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4

NUM is not a reserved word. The best way is not to use reserved words. If you insist on using them, you can put them between quotation marks. This does not work: SET SERVEROUTPUT ON declare begin number; begin begin := 10; DBMS_OUTPUT.put_line('The value of begin ' || begin); end; / This does: SET SERVEROUTPUT ON declare "begin" number; ...


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Customers come and go. Sometimes they have the right to take their data with them. To extract a subset of data from one schema where the data could be anywhere and the only marker might be a tenant number is a lot harder than putting each customer's data in one schema. One solution I have seen used is to have a master schema with the metadata concerning ...


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In Oracle a schema and a user is the same thing. In Postgres it isn't. So there is no direct "mapping" on what you did in Oracle in "Postgres land". A table is always owned by the user who created it initially there is no way to change that. If you do not want to give the user ink the privilege to create tables, the "Postgres" way would be to give that ...


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DECODE is an SQL function, not PL/SQL. You can not use it in plain PL/SQL, only as part of SQL statements. There is no nice and easy way for this. There is the method with collections, for example: create or replace type t_numbers as table of number; / create or replace function sum_plsql (p_numbers t_numbers) return number as rv number := 0; begin ...


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Ok, so you have no backup. You made sure it is not a permission issue. But you have Data Pump dumps, at least that is something. First try to recover the datafile without data loss: startup mount alter database datafile 'V:\DB\CST001.DBF' online; recover datafile 'V:\DB\CST001.DBF'; Answer the prompts accordingly, if any. If this succeeds, you can open ...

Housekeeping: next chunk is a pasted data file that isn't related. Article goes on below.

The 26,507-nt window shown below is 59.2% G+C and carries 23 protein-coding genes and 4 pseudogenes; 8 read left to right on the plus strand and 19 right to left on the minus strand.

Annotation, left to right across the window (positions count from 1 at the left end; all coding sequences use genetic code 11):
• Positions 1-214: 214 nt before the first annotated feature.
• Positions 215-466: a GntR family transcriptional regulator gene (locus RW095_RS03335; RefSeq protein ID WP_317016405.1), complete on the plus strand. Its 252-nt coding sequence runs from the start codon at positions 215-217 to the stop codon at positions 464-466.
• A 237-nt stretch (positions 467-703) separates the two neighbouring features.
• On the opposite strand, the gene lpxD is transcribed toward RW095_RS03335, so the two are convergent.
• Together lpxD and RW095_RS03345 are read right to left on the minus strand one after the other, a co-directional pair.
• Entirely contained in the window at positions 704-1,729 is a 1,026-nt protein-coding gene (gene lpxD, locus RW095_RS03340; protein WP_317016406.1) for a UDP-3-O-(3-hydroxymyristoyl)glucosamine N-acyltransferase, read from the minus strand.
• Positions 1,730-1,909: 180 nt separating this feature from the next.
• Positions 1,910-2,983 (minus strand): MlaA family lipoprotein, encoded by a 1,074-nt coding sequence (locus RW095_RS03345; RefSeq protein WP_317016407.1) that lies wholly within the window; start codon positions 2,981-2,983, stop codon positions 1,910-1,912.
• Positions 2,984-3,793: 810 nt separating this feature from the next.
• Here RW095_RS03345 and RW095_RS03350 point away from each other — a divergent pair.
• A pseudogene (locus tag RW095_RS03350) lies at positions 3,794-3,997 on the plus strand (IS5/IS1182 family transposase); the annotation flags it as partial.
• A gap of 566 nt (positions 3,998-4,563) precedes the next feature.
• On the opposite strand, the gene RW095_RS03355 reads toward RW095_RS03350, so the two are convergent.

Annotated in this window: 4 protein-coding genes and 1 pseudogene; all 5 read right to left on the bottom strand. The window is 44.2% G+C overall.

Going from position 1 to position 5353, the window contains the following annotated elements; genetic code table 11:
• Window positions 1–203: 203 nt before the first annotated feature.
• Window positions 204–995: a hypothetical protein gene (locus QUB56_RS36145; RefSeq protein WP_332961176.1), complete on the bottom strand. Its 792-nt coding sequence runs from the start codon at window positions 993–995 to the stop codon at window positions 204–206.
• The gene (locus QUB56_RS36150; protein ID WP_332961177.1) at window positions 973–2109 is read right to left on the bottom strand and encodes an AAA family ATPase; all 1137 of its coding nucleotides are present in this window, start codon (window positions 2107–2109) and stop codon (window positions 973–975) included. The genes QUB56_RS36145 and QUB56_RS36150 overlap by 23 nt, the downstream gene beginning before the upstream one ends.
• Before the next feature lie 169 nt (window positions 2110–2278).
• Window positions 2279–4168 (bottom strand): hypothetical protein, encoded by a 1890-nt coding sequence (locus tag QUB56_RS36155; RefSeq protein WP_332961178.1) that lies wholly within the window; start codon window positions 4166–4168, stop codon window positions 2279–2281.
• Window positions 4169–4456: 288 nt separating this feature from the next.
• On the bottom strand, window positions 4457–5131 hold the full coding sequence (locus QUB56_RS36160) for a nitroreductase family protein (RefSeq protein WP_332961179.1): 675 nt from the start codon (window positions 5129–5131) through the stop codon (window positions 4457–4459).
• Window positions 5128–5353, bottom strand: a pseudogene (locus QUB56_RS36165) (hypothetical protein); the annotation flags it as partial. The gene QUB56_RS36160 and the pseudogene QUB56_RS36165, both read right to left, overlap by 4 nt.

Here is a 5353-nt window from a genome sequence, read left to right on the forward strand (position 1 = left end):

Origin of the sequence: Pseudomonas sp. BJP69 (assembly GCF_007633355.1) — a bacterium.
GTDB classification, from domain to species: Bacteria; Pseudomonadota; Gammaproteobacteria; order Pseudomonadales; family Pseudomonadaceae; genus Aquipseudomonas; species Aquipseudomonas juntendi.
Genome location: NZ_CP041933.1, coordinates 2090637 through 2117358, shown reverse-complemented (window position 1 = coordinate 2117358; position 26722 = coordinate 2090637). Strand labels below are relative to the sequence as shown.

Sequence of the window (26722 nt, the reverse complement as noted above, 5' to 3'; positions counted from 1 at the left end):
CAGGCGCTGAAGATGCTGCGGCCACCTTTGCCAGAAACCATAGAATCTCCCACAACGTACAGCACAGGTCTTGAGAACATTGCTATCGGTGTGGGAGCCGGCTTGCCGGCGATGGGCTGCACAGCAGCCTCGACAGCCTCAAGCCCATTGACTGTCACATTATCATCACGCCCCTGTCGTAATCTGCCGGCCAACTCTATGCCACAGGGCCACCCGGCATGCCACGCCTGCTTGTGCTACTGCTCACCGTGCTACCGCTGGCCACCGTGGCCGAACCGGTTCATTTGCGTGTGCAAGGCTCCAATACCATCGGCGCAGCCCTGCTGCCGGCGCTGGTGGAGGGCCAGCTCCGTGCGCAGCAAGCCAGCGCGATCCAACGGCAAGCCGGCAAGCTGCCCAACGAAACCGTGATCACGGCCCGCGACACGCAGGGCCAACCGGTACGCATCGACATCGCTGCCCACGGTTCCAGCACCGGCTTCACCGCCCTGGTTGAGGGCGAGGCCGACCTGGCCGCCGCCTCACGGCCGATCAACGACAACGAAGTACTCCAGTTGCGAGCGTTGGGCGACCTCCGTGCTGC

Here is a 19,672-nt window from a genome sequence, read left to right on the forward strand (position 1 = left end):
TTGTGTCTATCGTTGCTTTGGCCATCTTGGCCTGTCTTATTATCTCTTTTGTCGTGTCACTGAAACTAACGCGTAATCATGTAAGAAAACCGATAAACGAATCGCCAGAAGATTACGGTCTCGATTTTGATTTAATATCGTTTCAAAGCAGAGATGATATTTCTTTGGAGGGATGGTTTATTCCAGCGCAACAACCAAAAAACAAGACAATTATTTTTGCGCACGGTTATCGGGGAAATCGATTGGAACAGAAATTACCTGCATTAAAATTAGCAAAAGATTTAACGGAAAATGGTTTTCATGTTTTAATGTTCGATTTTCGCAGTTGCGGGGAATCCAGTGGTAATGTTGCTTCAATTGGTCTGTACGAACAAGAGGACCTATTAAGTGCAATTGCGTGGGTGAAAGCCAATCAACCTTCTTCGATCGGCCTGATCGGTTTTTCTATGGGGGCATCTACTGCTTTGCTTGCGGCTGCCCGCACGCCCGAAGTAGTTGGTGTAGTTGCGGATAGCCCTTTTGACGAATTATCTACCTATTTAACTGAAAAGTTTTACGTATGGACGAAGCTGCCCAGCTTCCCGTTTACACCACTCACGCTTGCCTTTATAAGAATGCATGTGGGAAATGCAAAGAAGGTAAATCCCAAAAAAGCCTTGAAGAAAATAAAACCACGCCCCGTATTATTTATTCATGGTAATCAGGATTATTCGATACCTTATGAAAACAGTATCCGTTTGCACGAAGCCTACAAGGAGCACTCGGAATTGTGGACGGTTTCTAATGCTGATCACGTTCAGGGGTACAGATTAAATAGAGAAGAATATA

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ORA-00913 too many values Cause: The SQL statement requires two sets of values equal in number. This error occurs when the second set contains more items than the first set. For example, the subquery in a WHERE or HAVING clause may return too many columns, or a VALUES or SELECT clause may return more columns than are listed in the INSERT. Action: ...


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There is an 8 character limit on some things in Oracle, try shorting database1, database2 and database3 to db1, db2 and db3 also the characters _ and # are allowed if I remember correctly. From Setting up the database When creating the database, ensure that the length of the Oracle System ID (SID) does not exceed eight (8) characters. For ...


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This should work: with w(id, line#, line, rest) as ( select id, 1, SUBSTR(regexp_substr(to_char(bar), '^.*?$', 1, 1, 'm'), 1, 132), substr(to_char(bar), LEAST(132, regexp_instr(bar, '$', 1, 1, 1, 'm'))+1) from foo union all select id, line#+1, SUBSTR(regexp_substr(rest, '^.*?$', 1, 1, 'm'), 1, 132), substr(rest, LEAST(132, ...



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